STEWARDSHIP OF OUR PLANET
a sermon by the Reverend Paul Oakley
10:30 AM, Sunday, July 18, 2021
Yesterday evening, I drove through the winding mountain roads between Lynchburg and Buena Vista in a thunderstorm. I’d just officiated at the wedding of our own Haley Thompson to Davis Spurlin in a lovely antebellum estate in Forest, Virginia, in an area known for Thomas Jefferson’s summer home, Poplar Forest. It had been a beautiful celebration, and as I got in the car to head home, Google Maps told me that there was a significant storm approaching from the west. So I prepared my mind for a mountain downpour.
Now a summer thunderstorm is not an unusual thing. Indeed, the wedding of young people raised in this Fellowship is a significantly rarer event. And as someone who grew up on Illinois flat land in an old farmhouse surrounded by silver maples and cornfields, one of my favorite things in the summer was being on the open front porch during a thunderstorm. I would have been out in the yard getting drenched by the storm if my mother had allowed it. Indeed, she allowed me out on the porch during the torrent only because the house was well equipped with lightning rods. But I was aware of something yesterday evening in the mountains that was different from my childhood: global warming and climate change have already resulted each year in a greater number of extreme weather events of greater severity than used to be normal.
For more than forty years, it has been widely known as settled science that human practices of consumption of resources around us is doing something to the planet on a scale and with a speed unprecedented in human memory. Not that much of the human progress our way of life depends on hasn’t always been destructive. We’re talking about a sweep across this country that razed primeval forests, drained primeval wetlands, purposely killed off massive native populations of bison in order to destroy traditional ways of life of the original inhabitants of this land, sport hunting bird populations to extinction, fishing key species to near, polluting the land, the air, and the sea in a push to economic growth and wealth, the importation of invasive species both by accident and as part of an attempt to terraform this land to a greater resemblance to lands left behind. We’re talking about economic histories that treated the mass of humanity no better than the surrounding resources. Why would we expect that a society that enslaved fellow humans for economic expediency and that committed genocide on other populations as part of the control and theft of this land – why would we expect that such a society would be concerned with sustainability when dominance was the normative history. And in contemporary times, the shape of our economy and the expectation of growing comfort and convenience in our lives has led to the growing, intractable unsustainability conundrum we find ourselves in.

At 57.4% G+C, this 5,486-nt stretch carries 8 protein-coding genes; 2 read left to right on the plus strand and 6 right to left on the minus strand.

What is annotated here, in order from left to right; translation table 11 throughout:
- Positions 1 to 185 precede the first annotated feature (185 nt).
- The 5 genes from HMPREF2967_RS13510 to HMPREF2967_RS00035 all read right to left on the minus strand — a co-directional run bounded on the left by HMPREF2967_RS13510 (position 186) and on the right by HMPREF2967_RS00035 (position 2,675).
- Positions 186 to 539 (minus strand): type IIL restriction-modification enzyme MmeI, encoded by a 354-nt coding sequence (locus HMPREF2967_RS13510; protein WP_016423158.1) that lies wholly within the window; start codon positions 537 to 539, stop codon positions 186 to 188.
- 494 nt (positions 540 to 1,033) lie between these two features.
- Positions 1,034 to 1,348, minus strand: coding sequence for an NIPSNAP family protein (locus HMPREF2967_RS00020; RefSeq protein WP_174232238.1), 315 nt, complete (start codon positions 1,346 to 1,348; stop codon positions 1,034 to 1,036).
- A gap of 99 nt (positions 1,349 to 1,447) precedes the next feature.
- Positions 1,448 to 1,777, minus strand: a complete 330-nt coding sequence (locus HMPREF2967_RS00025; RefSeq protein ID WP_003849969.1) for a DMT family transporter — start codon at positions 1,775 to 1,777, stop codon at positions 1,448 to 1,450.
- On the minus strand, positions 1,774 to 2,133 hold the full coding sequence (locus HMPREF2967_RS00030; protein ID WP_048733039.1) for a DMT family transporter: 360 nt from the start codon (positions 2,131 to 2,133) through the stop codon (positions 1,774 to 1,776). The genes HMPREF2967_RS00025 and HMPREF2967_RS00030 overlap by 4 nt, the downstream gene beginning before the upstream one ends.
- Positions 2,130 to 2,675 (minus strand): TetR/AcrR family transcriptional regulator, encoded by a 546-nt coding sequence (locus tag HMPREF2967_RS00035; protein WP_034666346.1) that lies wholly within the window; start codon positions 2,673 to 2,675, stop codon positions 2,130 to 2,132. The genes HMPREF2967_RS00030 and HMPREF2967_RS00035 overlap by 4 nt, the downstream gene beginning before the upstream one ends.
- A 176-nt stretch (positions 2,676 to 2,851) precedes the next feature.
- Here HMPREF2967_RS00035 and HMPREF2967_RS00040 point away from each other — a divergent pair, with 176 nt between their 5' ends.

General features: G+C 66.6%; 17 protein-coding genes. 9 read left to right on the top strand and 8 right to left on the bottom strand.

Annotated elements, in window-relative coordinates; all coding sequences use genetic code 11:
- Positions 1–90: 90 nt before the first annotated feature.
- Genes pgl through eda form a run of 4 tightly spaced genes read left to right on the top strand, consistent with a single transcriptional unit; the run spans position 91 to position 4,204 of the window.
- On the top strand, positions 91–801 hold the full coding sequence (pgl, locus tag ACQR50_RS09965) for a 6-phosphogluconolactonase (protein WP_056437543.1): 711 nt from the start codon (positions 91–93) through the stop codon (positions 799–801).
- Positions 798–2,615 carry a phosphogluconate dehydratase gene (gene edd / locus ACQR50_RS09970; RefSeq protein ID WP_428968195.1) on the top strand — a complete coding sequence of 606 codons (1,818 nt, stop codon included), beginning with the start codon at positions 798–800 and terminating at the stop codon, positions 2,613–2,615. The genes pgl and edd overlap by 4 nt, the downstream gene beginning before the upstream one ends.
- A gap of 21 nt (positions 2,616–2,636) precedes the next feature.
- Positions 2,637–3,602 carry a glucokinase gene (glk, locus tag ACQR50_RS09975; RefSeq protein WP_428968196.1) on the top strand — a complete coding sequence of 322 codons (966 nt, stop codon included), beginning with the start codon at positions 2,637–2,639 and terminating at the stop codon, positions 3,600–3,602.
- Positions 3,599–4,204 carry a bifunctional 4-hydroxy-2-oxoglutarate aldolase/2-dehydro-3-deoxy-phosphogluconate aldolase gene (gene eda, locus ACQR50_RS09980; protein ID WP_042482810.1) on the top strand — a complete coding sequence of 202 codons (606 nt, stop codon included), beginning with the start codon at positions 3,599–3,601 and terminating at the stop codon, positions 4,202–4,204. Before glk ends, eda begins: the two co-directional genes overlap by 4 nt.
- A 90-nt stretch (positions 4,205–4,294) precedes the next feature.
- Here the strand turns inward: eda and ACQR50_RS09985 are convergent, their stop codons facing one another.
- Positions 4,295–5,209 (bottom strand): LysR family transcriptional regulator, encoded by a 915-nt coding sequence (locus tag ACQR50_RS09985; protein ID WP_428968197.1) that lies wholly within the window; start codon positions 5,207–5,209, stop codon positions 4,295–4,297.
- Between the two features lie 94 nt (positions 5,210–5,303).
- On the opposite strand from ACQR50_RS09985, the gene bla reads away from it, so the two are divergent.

And so, with our sustainability and climate crisis fast approaching a point of no return, in June of 2017, after a year of preparatory work, we voted to adopt a new mission statement that included a goal and promise to: “Expand our commitment to the stewardship of our planet for future generations through personal and congregational action.”
The word “expand” is key to this formulation. This congregation was already engaged in reasonable, positive efforts like recycling. We were already thinking about achieving greater efficiency in our choice of light bulbs. We’d been having conversations for a long time already that could finally come to fruition after our capital campaign three years ago raised the money necessary to replace loose windows and to insulate the attic in Chalice House. The generous gift of a member who chose to be anonymous allowed the installation of solar panels sufficient to nearly eliminate net energy consumption in this Fellowship Hall. A key component in our program of improvements was a concern for sustainability and energy efficiency that rested on the philosophical foundation of a commitment to ongoing viability for future generations.